Competing and Winning with Growth Strategies

Competing and Winning with Growth Strategies

By Cathy Breden, CAE, CMP, CEO, CEIR

In January, I wrote a blog based on an article I read in a McKinsey and Company post. I read another article, “Where stores can compete – and win, “ also a McKinsey and Company article. You can tell I like what they write….

This article addressed how brick and mortar retailers can find growth in an environment where Amazon rules. Retailers are examining their value proposition and finding ways to set themselves apart from online.  Just like retail, there is a great deal of competition in the trade show industry. Just like the article, we are creating collaborations and partnerships, either domestically or with partners in other countries.

The article goes on to look at the different elements of the value proposition of brick and mortar versus online. The seven elements listed can also apply to trade shows:

  1. Value and price: Is your pricing reasonable and one the market will bear?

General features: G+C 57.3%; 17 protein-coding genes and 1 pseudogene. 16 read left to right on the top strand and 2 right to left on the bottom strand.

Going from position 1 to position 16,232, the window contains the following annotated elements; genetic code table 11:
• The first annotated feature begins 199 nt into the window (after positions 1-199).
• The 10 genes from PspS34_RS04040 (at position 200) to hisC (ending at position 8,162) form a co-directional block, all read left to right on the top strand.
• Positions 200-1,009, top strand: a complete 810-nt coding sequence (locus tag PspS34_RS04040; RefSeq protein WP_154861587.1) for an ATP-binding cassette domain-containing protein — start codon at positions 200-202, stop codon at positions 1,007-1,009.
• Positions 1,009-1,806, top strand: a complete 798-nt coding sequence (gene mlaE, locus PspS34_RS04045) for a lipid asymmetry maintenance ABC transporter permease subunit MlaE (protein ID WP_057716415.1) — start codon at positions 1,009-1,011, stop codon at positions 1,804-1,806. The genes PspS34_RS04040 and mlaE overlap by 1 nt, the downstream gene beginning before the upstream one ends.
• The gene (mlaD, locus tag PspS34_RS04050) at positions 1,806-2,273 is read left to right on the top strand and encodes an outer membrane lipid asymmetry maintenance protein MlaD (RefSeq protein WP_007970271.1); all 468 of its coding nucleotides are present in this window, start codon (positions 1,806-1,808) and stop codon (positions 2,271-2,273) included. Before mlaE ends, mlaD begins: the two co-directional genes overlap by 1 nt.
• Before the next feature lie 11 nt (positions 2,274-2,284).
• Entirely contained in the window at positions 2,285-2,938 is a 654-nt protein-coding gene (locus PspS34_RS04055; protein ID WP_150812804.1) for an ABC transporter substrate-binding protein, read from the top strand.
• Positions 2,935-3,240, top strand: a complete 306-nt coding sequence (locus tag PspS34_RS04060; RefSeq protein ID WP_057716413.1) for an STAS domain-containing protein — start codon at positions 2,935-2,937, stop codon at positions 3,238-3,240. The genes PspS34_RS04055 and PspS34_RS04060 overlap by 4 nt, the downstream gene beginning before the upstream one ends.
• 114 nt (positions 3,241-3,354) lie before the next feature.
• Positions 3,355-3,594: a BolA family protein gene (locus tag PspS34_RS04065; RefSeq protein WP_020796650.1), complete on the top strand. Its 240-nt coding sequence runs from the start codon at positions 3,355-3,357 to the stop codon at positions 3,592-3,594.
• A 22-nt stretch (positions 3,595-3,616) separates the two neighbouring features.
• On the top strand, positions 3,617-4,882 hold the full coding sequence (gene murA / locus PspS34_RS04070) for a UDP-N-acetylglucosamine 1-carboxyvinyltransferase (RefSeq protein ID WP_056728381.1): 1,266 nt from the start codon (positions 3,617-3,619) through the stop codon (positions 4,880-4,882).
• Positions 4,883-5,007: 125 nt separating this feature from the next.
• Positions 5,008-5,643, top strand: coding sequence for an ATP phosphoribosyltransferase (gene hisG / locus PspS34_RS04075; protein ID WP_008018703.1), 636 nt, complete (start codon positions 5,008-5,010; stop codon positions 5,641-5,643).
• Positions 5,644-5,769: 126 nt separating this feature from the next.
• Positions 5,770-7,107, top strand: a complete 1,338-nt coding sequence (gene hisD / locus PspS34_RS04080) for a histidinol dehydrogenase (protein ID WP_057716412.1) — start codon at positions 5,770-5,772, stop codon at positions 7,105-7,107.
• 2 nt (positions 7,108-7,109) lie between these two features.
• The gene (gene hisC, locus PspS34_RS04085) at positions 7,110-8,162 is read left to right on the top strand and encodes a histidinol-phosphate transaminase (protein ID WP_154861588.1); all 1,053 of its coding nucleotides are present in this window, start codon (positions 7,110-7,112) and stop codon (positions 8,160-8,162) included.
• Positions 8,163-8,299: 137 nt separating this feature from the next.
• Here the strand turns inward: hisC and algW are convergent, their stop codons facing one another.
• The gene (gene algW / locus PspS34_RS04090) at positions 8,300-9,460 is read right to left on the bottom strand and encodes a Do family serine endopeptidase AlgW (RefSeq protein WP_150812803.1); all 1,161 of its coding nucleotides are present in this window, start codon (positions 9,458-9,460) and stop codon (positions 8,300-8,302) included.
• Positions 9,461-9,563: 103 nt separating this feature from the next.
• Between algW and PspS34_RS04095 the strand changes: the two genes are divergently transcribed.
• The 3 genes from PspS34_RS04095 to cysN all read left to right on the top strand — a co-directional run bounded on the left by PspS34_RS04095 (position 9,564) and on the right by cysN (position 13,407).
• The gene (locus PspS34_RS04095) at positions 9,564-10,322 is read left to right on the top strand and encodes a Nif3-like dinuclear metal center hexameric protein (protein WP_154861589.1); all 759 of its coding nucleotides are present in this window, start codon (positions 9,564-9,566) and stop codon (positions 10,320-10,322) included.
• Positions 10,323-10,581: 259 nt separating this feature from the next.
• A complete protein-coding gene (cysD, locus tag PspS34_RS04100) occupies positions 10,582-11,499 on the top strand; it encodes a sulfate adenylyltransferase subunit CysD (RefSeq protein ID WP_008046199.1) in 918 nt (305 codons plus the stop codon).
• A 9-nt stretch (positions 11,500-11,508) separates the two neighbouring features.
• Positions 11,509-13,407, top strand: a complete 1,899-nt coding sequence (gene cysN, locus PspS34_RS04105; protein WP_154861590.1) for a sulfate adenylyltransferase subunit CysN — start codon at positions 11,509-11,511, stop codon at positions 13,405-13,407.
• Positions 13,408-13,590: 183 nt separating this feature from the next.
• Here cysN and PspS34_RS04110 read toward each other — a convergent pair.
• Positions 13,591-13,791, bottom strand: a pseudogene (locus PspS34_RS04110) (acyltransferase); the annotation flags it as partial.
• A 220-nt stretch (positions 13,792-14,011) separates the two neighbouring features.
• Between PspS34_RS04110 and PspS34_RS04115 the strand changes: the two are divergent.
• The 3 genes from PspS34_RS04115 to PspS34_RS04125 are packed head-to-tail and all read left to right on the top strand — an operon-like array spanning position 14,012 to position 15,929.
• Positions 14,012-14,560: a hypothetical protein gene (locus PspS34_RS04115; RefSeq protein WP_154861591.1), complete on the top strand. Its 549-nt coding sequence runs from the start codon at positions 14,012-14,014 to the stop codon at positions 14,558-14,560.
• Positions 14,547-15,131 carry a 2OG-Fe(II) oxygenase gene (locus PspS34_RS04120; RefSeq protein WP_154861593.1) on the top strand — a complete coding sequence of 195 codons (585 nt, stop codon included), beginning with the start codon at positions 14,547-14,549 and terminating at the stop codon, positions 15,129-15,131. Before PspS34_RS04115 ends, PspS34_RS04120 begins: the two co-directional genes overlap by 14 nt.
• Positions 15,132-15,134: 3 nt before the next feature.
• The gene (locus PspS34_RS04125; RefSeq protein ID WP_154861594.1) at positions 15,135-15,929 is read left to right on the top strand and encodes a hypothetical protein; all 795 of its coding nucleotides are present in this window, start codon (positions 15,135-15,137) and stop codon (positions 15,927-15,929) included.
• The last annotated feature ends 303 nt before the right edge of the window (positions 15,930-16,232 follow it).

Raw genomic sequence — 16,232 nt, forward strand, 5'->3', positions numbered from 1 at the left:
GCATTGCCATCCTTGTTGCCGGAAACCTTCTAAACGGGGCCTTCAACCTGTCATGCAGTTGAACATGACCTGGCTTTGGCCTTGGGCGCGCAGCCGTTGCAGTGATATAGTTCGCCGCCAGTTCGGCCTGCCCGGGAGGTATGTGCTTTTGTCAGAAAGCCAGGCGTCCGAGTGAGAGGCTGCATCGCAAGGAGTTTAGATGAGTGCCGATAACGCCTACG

2. Convenience and ease: How easy do you make it for both your exhibitors and attendees?
  3. Breadth and depth of assortment: For instance, are product categories robust and meet the desires of the attendee buyer?
  4. Omnichannel at scale: How easy is it for exhibitors and attendees to match with one another?
  5. Product vetting / touch and feel: Traditionally, trade shows provided an element not found in other channels – touch and feeling the product. How are you helping your exhibitors when they can now demonstrate a product via AI/VR?
  6. Consultation and styling / authority: How are you helping exhibitors understand how attendees want to engage on the show floor. Do they want to engage with the sales people or the industry experts in the booth?
  7. Experiences and community: This is certainly an element that the industry seems to be embracing. Trade shows provide a community where people want to gather and experience the newest trends face-to-face. Our jobs as organizers is to create and nurture the community.

Consider these elements and how a show provides value in each, and then measure your event’s value against your competitors to create a sound strategy.

Cathy Breden, CAE, CMP is the Chief Executive Officer of the Center for Exhibition Industry Research (CEIR). Her opinions are her own. Visit CEIR at www.ceir.org. Contact Cathy at cbreden@ceir.org.

 

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